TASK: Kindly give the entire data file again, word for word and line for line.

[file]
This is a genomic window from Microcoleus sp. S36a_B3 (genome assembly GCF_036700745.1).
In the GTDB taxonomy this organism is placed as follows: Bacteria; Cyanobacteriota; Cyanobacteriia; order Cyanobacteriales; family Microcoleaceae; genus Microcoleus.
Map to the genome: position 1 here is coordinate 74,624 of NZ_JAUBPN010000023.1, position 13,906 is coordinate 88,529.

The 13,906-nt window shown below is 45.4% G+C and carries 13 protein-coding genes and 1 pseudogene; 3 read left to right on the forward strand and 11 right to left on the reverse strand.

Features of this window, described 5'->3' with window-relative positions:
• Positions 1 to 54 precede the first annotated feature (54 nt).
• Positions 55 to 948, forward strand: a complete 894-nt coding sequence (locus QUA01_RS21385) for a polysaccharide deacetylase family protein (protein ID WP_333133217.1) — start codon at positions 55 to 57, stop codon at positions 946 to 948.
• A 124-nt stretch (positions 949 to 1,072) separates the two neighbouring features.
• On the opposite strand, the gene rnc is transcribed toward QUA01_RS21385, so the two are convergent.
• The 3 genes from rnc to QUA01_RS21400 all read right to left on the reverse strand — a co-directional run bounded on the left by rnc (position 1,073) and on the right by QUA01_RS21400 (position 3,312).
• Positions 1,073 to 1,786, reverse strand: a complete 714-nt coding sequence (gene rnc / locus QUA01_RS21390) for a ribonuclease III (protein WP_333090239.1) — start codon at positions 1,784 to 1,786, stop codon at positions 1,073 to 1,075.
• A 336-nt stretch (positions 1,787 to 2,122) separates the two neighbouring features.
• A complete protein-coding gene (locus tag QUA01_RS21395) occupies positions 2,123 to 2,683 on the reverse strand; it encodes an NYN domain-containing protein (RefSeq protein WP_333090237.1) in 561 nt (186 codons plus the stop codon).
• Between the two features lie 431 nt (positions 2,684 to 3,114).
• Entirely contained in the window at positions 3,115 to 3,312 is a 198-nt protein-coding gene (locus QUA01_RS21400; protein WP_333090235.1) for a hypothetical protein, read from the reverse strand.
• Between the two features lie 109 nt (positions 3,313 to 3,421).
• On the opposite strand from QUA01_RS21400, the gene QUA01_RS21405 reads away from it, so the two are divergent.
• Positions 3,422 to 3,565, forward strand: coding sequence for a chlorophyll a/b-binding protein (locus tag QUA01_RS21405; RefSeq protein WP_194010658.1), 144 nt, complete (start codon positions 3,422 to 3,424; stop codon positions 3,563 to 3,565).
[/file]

This is a genomic window from Microcoleus sp. S36a_B3 (genome assembly GCF_036700745.1).
In the GTDB taxonomy this organism is placed as follows: Bacteria; Cyanobacteriota; Cyanobacteriia; order Cyanobacteriales; family Microcoleaceae; genus Microcoleus.
Map to the genome: position 1 here is coordinate 74,624 of NZ_JAUBPN010000023.1, position 13,906 is coordinate 88,529.

The 13,906-nt window shown below is 45.4% G+C and carries 13 protein-coding genes and 1 pseudogene; 3 read left to right on the forward strand and 11 right to left on the reverse strand.

Features of this window, described 5'->3' with window-relative positions:
• Positions 1 to 54 precede the first annotated feature (54 nt).
• Positions 55 to 948, forward strand: a complete 894-nt coding sequence (locus QUA01_RS21385) for a polysaccharide deacetylase family protein (protein ID WP_333133217.1) — start codon at positions 55 to 57, stop codon at positions 946 to 948.
• A 124-nt stretch (positions 949 to 1,072) separates the two neighbouring features.
• On the opposite strand, the gene rnc is transcribed toward QUA01_RS21385, so the two are convergent.
• The 3 genes from rnc to QUA01_RS21400 all read right to left on the reverse strand — a co-directional run bounded on the left by rnc (position 1,073) and on the right by QUA01_RS21400 (position 3,312).
• Positions 1,073 to 1,786, reverse strand: a complete 714-nt coding sequence (gene rnc / locus QUA01_RS21390) for a ribonuclease III (protein WP_333090239.1) — start codon at positions 1,784 to 1,786, stop codon at positions 1,073 to 1,075.
• A 336-nt stretch (positions 1,787 to 2,122) separates the two neighbouring features.
• A complete protein-coding gene (locus tag QUA01_RS21395) occupies positions 2,123 to 2,683 on the reverse strand; it encodes an NYN domain-containing protein (RefSeq protein WP_333090237.1) in 561 nt (186 codons plus the stop codon).
• Between the two features lie 431 nt (positions 2,684 to 3,114).
• Entirely contained in the window at positions 3,115 to 3,312 is a 198-nt protein-coding gene (locus QUA01_RS21400; protein WP_333090235.1) for a hypothetical protein, read from the reverse strand.
• Between the two features lie 109 nt (positions 3,313 to 3,421).
• On the opposite strand from QUA01_RS21400, the gene QUA01_RS21405 reads away from it, so the two are divergent.
• Positions 3,422 to 3,565, forward strand: coding sequence for a chlorophyll a/b-binding protein (locus tag QUA01_RS21405; RefSeq protein WP_194010658.1), 144 nt, complete (start codon positions 3,422 to 3,424; stop codon positions 3,563 to 3,565).